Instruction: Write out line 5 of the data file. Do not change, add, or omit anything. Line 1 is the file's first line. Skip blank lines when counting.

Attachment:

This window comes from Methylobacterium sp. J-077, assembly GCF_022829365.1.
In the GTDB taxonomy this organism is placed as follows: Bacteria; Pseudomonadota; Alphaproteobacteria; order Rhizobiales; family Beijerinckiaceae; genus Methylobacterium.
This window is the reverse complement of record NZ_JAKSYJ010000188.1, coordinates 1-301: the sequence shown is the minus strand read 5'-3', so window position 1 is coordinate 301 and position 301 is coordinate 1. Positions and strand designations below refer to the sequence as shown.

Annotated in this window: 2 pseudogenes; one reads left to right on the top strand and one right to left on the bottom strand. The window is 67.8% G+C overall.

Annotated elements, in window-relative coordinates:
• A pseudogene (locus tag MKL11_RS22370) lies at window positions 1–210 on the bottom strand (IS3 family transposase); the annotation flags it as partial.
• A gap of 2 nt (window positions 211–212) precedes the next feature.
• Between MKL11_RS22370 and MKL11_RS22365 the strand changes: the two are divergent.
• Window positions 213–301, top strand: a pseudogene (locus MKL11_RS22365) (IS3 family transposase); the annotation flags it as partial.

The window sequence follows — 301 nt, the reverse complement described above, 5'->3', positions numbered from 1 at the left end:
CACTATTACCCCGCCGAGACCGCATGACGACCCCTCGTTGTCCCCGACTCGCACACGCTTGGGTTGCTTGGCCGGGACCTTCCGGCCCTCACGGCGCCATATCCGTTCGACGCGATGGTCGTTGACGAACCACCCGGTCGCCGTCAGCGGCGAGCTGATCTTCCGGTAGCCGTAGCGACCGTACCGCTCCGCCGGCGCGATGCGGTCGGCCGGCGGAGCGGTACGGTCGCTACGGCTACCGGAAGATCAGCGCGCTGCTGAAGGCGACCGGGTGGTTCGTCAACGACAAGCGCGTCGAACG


Annotated elements, in window-relative coordinates: